Epidural steroid injections don't increase postoperative complications of spine surgery : Study
USA: About half of the patients undergoing lumbar spine surgery for stenosis have received preoperative epidural steroid injections (ESI), according to a recent study in the European Spine Journal.
ESI, even when, given in close proximity to surgery, was not found to be associated with increased risk of complications after surgery. However, the patients who received preoperative ESI had more readmissions and reoperations post-surgery.
Jayme C. B. Koltsov, Stanford University School of Medicine, CA, USA, and colleagues aimed to examine rates of preoperative ESI in lumbar spine surgery and determine whether preoperative ESI or the timing of preoperative ESI is associated with rates of postoperative complications and reoperations.
For the purpose, the researcher used the MarketScan databases from 2007–2015 of patients undergoing lumbar spine surgery for disc herniation and/or spinal stenosis. Propensity-score matched cohorts were constructed to compare rates of complications and reoperations in patients with and without preoperative ESI.
Key findings of the study include:
- Within the year prior to surgery, 120,898 (46.4%) patients had a lumber ESI.
- The median time between ESI and surgery was 10 weeks. 23.1% of patients having preoperative ESI had more than one level injected, and 66.5% had more than one preoperative ESI treatment.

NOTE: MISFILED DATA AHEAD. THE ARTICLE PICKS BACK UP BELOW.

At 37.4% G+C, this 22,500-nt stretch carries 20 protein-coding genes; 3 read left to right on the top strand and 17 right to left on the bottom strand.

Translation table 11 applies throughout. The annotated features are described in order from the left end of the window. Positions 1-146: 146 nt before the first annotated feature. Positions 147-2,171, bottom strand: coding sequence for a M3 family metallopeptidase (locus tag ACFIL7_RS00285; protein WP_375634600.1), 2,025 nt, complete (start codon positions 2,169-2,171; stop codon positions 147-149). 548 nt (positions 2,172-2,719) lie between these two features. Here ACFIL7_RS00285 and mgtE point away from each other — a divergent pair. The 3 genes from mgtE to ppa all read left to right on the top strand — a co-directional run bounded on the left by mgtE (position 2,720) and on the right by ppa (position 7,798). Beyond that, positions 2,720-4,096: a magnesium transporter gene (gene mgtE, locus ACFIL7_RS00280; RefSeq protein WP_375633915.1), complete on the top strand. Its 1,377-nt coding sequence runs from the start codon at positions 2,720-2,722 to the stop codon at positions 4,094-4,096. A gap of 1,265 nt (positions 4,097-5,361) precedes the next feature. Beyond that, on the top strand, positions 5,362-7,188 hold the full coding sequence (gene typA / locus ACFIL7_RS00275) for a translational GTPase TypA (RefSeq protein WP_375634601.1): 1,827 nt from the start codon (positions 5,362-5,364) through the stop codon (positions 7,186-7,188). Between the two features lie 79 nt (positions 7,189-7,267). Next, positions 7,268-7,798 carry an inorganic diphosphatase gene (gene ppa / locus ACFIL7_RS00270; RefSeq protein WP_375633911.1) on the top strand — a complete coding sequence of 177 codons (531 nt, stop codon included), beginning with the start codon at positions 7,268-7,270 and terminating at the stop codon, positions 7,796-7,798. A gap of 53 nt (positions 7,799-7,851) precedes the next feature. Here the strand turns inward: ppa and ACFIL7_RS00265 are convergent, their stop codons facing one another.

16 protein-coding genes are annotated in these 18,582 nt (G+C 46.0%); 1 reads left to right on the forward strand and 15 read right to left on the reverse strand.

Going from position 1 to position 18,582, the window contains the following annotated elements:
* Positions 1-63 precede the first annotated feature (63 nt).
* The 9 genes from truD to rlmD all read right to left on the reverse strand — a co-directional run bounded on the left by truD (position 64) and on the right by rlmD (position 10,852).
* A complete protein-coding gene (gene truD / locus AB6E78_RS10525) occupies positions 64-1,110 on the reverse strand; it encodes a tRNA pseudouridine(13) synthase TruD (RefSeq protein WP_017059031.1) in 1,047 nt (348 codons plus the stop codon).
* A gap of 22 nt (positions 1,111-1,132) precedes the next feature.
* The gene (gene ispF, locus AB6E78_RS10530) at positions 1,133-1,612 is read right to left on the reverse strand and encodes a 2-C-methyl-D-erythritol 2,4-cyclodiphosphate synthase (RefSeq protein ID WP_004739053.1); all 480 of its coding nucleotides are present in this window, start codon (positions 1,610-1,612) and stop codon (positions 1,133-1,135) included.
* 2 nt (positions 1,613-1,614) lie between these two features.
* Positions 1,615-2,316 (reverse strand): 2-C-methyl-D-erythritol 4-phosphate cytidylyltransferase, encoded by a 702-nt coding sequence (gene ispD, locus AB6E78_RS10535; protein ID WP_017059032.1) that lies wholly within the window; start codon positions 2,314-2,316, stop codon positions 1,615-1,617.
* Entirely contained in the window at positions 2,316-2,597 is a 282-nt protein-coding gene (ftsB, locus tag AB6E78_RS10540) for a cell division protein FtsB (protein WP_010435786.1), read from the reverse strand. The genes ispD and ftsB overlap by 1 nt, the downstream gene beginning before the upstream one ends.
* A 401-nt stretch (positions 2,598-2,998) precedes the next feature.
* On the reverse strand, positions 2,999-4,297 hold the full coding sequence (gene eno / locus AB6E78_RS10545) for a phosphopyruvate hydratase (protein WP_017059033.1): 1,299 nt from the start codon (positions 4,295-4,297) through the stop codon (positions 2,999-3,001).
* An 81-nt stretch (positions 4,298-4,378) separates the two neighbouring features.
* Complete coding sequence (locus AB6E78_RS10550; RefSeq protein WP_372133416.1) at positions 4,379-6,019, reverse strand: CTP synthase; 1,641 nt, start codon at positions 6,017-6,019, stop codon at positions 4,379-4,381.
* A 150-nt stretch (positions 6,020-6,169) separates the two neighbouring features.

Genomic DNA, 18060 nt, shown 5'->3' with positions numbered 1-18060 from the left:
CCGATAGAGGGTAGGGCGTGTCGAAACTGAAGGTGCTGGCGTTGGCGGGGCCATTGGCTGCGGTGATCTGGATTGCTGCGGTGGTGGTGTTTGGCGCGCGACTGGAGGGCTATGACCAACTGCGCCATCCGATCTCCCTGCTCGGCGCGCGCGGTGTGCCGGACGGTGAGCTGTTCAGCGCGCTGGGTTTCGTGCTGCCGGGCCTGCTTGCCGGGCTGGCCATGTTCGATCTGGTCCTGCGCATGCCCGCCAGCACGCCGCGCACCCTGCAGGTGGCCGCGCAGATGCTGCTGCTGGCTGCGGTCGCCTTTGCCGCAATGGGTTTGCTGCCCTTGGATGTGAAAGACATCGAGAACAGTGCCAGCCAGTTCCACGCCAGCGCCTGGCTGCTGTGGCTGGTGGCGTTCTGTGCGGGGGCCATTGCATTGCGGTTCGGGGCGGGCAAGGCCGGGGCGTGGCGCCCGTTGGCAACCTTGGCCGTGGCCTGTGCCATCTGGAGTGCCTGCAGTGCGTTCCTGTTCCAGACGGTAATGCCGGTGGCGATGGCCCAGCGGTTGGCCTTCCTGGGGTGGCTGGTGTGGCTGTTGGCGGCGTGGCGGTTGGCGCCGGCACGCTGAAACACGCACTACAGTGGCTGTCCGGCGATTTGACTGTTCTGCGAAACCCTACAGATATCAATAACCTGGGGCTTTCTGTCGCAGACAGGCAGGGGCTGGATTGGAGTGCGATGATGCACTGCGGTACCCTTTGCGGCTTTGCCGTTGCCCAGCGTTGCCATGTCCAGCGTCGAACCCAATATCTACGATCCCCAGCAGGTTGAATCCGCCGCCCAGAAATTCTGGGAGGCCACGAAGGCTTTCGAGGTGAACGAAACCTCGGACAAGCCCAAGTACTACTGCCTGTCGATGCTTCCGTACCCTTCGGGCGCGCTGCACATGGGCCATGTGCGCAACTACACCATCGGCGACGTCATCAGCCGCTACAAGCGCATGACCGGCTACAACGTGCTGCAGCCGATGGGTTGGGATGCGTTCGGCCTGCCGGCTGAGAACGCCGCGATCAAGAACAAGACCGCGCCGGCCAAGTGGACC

- Patients with chronic pain were considerably more likely to have an ESI prior to their surgery (OR 1.62).
- Patients having preoperative ESI within in close proximity to surgery did not have increased rates of infection, dural tear, neurological complications, or surgical complications; however, they did experience higher rates of reoperations and readmissions than those with no preoperative ESI.
"Half of patients undergoing lumbar spine surgery for stenosis and/or herniation had a preoperative ESI," wrote the authors. "These were not associated with an increased risk for postoperative complications, even when the ESI was given in close proximity to surgery. Patients with preoperative ESI were more likely to have readmissions and reoperations following surgery."
The study titled, "Preoperative epidural steroid injections are not associated with increased rates of infection and dural tear in lumbar spine surgery," is published in the European Spine Journal.